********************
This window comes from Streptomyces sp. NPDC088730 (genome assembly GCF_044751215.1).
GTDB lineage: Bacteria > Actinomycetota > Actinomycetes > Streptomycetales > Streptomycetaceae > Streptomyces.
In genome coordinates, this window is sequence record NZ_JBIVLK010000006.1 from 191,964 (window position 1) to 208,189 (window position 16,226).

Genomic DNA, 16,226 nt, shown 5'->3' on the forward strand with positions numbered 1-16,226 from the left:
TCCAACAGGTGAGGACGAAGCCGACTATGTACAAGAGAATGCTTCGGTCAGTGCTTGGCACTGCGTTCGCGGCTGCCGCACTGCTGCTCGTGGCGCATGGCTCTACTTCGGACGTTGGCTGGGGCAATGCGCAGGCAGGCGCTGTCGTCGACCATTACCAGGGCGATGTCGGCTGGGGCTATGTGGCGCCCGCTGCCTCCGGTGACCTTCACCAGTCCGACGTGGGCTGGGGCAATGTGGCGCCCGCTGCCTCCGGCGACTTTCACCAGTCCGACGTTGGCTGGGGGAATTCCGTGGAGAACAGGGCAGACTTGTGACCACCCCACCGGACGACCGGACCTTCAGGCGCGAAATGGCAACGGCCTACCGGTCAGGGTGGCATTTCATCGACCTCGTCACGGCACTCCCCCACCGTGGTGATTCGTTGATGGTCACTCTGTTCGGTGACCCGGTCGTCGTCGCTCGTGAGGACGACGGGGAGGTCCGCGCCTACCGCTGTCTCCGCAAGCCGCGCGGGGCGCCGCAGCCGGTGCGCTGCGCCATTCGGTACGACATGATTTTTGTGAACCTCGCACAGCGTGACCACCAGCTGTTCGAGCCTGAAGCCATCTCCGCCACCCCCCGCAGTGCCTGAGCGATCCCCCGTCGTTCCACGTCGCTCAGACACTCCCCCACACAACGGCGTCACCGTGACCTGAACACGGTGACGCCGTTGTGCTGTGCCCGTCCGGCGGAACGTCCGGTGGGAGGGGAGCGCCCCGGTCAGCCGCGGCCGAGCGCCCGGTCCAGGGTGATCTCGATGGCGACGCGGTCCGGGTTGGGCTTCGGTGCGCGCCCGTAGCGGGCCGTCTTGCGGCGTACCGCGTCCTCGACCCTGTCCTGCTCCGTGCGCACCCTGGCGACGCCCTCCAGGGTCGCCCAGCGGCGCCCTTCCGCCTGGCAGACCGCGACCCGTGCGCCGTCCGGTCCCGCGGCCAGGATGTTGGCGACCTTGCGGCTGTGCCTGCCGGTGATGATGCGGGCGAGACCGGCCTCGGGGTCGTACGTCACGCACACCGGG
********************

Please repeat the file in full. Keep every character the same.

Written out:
This window comes from Streptomyces sp. NPDC088730 (genome assembly GCF_044751215.1).
GTDB lineage: Bacteria > Actinomycetota > Actinomycetes > Streptomycetales > Streptomycetaceae > Streptomyces.
In genome coordinates, this window is sequence record NZ_JBIVLK010000006.1 from 191,964 (window position 1) to 208,189 (window position 16,226).

Genomic DNA, 16,226 nt, shown 5'->3' on the forward strand with positions numbered 1-16,226 from the left:
TCCAACAGGTGAGGACGAAGCCGACTATGTACAAGAGAATGCTTCGGTCAGTGCTTGGCACTGCGTTCGCGGCTGCCGCACTGCTGCTCGTGGCGCATGGCTCTACTTCGGACGTTGGCTGGGGCAATGCGCAGGCAGGCGCTGTCGTCGACCATTACCAGGGCGATGTCGGCTGGGGCTATGTGGCGCCCGCTGCCTCCGGTGACCTTCACCAGTCCGACGTGGGCTGGGGCAATGTGGCGCCCGCTGCCTCCGGCGACTTTCACCAGTCCGACGTTGGCTGGGGGAATTCCGTGGAGAACAGGGCAGACTTGTGACCACCCCACCGGACGACCGGACCTTCAGGCGCGAAATGGCAACGGCCTACCGGTCAGGGTGGCATTTCATCGACCTCGTCACGGCACTCCCCCACCGTGGTGATTCGTTGATGGTCACTCTGTTCGGTGACCCGGTCGTCGTCGCTCGTGAGGACGACGGGGAGGTCCGCGCCTACCGCTGTCTCCGCAAGCCGCGCGGGGCGCCGCAGCCGGTGCGCTGCGCCATTCGGTACGACATGATTTTTGTGAACCTCGCACAGCGTGACCACCAGCTGTTCGAGCCTGAAGCCATCTCCGCCACCCCCCGCAGTGCCTGAGCGATCCCCCGTCGTTCCACGTCGCTCAGACACTCCCCCACACAACGGCGTCACCGTGACCTGAACACGGTGACGCCGTTGTGCTGTGCCCGTCCGGCGGAACGTCCGGTGGGAGGGGAGCGCCCCGGTCAGCCGCGGCCGAGCGCCCGGTCCAGGGTGATCTCGATGGCGACGCGGTCCGGGTTGGGCTTCGGTGCGCGCCCGTAGCGGGCCGTCTTGCGGCGTACCGCGTCCTCGACCCTGTCCTGCTCCGTGCGCACCCTGGCGACGCCCTCCAGGGTCGCCCAGCGGCGCCCTTCCGCCTGGCAGACCGCGACCCGTGCGCCGTCCGGTCCCGCGGCCAGGATGTTGGCGACCTTGCGGCTGTGCCTGCCGGTGATGATGCGGGCGAGACCGGCCTCGGGGTCGTACGTCACGCACACCGGG